Morality in Learning Organisations LO17951

John Constantine (
Sat, 02 May 1998 07:02:37 -0600

Replying to LO17939 --


Rather than deal with morality in organizations, your post highlights a
major stress factor and element of controversy - FEAR in the workplace.
The fact that it comes in many colors, takes many forms, sometimes smiles
in your face while stabbing you in the back, and leaves an indelible
impression on one's psyche, is not a moral question but an educational
one, appropriate for a learning organization.

I also see your post as having a gender-based dynamic, and would ask for
consideration of your approach by those members of the list who are women.
Would you think that they would approach the stress in the same manner, or
deal with it in the same way? Or, would they take the approach that the
issue is a personal one, with the "problem" residing in the lack of
understanding by certain members of the organization, but not all the

Someone far more understanding than I said on more than one occasion that,
referring to such examples as you pointed out, " could they know?"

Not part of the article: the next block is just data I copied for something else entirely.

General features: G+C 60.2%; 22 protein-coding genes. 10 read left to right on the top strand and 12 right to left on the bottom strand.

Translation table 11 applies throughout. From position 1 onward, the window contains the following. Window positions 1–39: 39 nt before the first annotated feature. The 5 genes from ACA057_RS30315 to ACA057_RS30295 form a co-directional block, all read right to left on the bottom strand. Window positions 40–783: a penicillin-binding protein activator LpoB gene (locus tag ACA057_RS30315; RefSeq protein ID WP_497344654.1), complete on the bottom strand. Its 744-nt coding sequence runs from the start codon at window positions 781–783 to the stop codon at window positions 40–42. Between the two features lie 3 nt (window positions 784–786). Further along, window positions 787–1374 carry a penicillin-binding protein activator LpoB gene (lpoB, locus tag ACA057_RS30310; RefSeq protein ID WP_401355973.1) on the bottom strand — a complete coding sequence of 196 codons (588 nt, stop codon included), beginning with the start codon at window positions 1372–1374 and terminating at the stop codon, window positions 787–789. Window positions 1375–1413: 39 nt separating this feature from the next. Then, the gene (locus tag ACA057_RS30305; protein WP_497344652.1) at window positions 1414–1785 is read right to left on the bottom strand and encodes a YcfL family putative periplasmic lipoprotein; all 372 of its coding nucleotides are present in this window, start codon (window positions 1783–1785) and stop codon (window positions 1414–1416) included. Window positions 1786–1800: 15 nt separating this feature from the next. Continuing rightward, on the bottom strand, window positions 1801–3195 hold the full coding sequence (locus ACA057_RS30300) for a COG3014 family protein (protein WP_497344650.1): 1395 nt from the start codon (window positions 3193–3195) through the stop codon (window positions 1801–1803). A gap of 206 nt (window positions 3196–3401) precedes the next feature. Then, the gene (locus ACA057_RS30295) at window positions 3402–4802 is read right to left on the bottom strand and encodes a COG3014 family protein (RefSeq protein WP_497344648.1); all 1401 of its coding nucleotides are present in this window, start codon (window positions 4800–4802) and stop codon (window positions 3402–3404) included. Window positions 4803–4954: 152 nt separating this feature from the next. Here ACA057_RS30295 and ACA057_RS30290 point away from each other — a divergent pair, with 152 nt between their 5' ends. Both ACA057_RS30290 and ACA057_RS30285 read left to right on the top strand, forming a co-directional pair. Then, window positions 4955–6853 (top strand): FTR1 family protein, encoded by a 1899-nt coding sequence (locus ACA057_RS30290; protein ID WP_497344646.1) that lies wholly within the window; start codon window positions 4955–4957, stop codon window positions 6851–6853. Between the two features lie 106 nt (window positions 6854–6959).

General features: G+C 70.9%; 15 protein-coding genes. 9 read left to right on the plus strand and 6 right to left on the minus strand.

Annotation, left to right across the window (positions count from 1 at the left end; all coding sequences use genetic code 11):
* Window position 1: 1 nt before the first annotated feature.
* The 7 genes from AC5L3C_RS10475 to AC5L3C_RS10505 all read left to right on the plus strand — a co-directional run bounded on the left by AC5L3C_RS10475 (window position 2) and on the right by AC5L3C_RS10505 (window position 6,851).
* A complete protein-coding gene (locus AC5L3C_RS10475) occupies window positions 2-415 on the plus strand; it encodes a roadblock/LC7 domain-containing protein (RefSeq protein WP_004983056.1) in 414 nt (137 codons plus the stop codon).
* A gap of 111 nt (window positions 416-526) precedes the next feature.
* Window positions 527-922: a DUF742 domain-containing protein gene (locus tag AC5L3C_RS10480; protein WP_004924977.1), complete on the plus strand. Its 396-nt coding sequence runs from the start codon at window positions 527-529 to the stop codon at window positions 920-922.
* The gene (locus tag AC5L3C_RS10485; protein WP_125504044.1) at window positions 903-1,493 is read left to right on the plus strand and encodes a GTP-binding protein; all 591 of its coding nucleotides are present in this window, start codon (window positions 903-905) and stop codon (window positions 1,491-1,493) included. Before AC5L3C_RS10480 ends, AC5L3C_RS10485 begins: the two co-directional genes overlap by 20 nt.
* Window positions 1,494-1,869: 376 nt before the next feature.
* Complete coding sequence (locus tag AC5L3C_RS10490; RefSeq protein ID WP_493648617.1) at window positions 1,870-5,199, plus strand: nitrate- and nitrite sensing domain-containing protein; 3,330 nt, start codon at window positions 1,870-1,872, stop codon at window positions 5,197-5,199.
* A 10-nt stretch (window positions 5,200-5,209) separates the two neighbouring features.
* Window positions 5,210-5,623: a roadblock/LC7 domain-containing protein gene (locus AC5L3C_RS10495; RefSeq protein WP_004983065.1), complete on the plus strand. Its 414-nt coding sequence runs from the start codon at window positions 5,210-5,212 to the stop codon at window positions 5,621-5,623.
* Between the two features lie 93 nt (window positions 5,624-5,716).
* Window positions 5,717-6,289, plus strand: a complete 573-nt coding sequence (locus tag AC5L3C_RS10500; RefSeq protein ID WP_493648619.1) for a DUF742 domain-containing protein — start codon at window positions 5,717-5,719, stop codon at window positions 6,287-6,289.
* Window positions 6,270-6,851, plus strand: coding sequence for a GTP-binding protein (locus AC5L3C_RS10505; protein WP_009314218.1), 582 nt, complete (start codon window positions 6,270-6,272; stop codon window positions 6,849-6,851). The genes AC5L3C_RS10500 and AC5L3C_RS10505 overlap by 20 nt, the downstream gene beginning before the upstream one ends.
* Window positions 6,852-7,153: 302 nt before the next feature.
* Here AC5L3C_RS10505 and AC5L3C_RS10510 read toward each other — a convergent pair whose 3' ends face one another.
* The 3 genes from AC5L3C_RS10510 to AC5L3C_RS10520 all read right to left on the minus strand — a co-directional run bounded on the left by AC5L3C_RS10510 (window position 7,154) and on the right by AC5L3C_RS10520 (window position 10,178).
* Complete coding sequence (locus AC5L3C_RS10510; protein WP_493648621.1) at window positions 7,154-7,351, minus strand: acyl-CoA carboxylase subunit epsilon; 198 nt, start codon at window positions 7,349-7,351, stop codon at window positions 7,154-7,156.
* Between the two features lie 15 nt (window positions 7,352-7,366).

How could the management of such a company know any better, if they were
not exposed (or willing to be exposed) to other forms and philosophies of

Unfortunately, it happens far too often that FEAR prevents action by
individuals, both men and women, by freezing their perspectives on choices
they may or may not actually have. This deep-seated fear has existed for a
long time in the workplace wherein women have faced bleak alternatives to
disgusting environments, populated by ignorant management. For the sake of
their children, they often choose to sacrifice themselves, without the
luxury of telling the manager to take a flyer. This is reality. It begs
for an educational response, not one that labels the organization as moral
or immoral.

People, not organizations, have the ability to act on a moral and ethical
basis. People, not organizations, can be educated to think differently.
Organizations may benefit from this education, and the "life" of the
organization take on a new perspective as a result.

Your example shouts, but is not a scream. Rather it is a sad comment on
the state of many an organization still mired in old habits and
couterproductive approaches to getting things done. You made your own
personal choice, as may your friend. Looking back, how would you suggest
that things might have been made different, thereby saving you the need to
depart the premises?

Some individuals don't operate on a moral platform; thankfully, many more
do. What do we do with those who are not moral in an organization? What
form can our actions take, and how are they enabled, or restricted?

Thank you for your example, though the language was a bit rough.

Ben Compton wrote:



John Constantine Rainbird Management Consulting PO Box 23554 Santa Fe, NM 87502-3554 Rainbird@Trail.Com

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